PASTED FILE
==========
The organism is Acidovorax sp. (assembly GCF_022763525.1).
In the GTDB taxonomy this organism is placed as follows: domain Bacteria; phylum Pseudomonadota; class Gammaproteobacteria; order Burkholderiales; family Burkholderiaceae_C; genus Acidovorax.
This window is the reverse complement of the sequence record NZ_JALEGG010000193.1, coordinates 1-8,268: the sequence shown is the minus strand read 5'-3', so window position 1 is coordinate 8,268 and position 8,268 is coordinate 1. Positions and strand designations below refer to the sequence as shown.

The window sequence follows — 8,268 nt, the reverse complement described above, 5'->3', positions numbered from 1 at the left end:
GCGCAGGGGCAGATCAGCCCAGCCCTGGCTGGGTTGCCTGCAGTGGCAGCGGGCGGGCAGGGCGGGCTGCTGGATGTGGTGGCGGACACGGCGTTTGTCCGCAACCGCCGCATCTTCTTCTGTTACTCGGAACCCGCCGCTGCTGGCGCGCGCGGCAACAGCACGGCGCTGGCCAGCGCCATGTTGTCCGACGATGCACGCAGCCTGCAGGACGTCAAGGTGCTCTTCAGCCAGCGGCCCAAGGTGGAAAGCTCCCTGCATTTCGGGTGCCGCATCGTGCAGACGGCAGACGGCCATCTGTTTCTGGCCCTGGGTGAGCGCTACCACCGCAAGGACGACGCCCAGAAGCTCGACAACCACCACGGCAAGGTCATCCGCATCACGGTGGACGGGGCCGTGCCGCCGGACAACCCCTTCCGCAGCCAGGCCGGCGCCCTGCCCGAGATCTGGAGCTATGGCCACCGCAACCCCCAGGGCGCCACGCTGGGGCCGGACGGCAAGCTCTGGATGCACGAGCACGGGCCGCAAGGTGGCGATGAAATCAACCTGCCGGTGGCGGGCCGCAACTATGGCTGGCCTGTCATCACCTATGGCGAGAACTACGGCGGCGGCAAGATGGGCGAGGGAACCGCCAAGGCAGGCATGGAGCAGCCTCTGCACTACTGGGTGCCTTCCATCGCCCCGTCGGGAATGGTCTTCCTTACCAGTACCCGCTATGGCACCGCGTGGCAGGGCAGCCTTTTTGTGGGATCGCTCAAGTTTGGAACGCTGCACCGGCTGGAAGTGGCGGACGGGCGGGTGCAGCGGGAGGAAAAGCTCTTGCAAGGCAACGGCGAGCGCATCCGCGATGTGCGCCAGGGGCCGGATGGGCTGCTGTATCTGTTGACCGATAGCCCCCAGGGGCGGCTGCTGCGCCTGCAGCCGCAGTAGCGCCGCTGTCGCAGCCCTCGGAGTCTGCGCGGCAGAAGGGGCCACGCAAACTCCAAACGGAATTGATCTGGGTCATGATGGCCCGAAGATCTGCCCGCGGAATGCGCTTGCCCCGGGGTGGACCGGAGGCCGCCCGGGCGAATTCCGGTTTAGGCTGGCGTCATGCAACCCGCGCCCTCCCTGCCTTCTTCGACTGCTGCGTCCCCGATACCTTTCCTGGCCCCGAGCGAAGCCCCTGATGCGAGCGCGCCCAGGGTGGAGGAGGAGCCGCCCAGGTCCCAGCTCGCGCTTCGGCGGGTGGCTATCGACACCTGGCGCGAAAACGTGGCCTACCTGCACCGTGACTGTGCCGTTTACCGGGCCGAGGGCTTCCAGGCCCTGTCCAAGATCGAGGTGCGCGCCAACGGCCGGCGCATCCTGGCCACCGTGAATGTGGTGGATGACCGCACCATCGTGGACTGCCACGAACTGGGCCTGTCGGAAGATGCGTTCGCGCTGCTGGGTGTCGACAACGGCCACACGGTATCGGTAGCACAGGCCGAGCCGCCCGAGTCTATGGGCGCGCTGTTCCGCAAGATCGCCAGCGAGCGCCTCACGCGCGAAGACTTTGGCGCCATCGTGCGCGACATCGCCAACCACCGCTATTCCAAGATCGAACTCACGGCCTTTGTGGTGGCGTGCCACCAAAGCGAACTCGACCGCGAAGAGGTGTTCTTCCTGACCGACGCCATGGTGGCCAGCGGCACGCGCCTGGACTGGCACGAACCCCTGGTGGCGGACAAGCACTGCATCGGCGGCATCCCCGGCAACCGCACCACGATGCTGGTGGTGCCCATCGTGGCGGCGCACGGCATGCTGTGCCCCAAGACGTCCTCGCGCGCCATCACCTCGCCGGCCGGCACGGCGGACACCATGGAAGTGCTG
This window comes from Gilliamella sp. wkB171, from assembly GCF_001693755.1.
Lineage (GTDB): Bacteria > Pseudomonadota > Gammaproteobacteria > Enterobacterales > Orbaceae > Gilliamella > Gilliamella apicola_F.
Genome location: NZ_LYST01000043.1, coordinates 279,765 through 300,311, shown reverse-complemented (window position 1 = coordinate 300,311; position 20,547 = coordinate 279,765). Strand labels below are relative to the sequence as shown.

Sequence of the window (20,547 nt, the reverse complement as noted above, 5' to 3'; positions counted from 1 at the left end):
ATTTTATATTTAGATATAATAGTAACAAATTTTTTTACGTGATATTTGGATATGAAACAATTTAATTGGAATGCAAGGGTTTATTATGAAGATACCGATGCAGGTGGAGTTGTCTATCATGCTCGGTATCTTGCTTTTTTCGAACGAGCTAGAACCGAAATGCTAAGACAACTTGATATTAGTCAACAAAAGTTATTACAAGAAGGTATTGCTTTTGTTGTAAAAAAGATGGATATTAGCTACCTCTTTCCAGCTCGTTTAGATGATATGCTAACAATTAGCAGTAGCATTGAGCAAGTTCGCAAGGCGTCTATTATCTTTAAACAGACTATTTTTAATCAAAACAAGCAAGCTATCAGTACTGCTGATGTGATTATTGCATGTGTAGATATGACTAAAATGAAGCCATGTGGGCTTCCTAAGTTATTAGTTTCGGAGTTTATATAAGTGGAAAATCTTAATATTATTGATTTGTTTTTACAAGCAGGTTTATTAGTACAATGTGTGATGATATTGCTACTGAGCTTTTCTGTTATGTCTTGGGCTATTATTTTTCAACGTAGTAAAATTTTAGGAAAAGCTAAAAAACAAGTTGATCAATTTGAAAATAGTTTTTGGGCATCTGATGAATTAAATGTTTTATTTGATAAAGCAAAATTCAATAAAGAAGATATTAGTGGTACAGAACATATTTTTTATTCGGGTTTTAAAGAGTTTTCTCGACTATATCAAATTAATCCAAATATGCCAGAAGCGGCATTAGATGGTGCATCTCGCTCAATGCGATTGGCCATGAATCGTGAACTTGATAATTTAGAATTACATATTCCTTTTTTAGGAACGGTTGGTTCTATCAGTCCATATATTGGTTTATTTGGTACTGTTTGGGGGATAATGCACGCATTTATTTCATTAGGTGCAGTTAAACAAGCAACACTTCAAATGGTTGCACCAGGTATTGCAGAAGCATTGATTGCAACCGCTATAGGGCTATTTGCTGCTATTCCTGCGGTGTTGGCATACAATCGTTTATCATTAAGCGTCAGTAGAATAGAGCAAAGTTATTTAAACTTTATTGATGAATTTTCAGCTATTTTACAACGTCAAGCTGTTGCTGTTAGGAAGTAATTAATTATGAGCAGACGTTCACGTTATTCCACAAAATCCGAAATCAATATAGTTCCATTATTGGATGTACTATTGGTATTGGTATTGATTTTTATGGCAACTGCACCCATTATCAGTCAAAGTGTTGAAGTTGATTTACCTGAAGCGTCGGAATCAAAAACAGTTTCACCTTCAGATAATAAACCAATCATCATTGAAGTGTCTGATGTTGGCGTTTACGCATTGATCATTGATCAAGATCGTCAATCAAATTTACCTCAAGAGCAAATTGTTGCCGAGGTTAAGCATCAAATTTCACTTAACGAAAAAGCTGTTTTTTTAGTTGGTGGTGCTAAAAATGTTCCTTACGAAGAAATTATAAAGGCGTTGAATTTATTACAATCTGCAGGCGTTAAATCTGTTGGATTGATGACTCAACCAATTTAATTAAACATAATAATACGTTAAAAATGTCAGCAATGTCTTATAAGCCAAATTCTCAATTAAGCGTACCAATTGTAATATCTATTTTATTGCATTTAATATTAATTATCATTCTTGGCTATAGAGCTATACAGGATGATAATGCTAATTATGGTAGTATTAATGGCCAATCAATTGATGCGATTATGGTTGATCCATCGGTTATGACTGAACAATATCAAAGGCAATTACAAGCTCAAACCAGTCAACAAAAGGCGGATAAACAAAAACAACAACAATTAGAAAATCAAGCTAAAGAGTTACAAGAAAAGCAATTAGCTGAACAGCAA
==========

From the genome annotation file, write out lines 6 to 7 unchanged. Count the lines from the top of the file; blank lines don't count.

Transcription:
This window comes from Gilliamella sp. wkB171, from assembly GCF_001693755.1.
Lineage (GTDB): Bacteria > Pseudomonadota > Gammaproteobacteria > Enterobacterales > Orbaceae > Gilliamella > Gilliamella apicola_F.